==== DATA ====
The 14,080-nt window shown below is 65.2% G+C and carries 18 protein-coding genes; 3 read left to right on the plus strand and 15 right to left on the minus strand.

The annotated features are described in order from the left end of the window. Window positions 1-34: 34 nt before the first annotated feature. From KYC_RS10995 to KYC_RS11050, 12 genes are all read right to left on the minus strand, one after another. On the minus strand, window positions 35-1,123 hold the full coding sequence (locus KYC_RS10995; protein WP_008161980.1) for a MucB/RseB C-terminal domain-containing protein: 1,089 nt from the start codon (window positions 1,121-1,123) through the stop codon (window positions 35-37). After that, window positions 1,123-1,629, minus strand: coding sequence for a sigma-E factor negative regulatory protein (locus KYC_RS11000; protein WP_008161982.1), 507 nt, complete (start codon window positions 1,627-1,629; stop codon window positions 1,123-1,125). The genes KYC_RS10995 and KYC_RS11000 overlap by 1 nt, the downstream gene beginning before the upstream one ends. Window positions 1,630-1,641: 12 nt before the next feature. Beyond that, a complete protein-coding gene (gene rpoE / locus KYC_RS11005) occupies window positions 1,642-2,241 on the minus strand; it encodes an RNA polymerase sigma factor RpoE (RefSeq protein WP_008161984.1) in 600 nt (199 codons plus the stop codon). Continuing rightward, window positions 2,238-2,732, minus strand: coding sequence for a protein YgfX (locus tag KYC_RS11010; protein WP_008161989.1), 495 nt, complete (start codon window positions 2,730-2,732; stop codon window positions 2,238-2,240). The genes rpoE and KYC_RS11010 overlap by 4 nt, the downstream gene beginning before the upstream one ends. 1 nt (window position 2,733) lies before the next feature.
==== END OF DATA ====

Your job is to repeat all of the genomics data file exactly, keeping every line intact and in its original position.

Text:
The 14,080-nt window shown below is 65.2% G+C and carries 18 protein-coding genes; 3 read left to right on the plus strand and 15 right to left on the minus strand.

The annotated features are described in order from the left end of the window. Window positions 1-34: 34 nt before the first annotated feature. From KYC_RS10995 to KYC_RS11050, 12 genes are all read right to left on the minus strand, one after another. On the minus strand, window positions 35-1,123 hold the full coding sequence (locus KYC_RS10995; protein WP_008161980.1) for a MucB/RseB C-terminal domain-containing protein: 1,089 nt from the start codon (window positions 1,121-1,123) through the stop codon (window positions 35-37). After that, window positions 1,123-1,629, minus strand: coding sequence for a sigma-E factor negative regulatory protein (locus KYC_RS11000; protein WP_008161982.1), 507 nt, complete (start codon window positions 1,627-1,629; stop codon window positions 1,123-1,125). The genes KYC_RS10995 and KYC_RS11000 overlap by 1 nt, the downstream gene beginning before the upstream one ends. Window positions 1,630-1,641: 12 nt before the next feature. Beyond that, a complete protein-coding gene (gene rpoE / locus KYC_RS11005) occupies window positions 1,642-2,241 on the minus strand; it encodes an RNA polymerase sigma factor RpoE (RefSeq protein WP_008161984.1) in 600 nt (199 codons plus the stop codon). Continuing rightward, window positions 2,238-2,732, minus strand: coding sequence for a protein YgfX (locus tag KYC_RS11010; protein WP_008161989.1), 495 nt, complete (start codon window positions 2,730-2,732; stop codon window positions 2,238-2,240). The genes rpoE and KYC_RS11010 overlap by 4 nt, the downstream gene beginning before the upstream one ends. 1 nt (window position 2,733) lies before the next feature.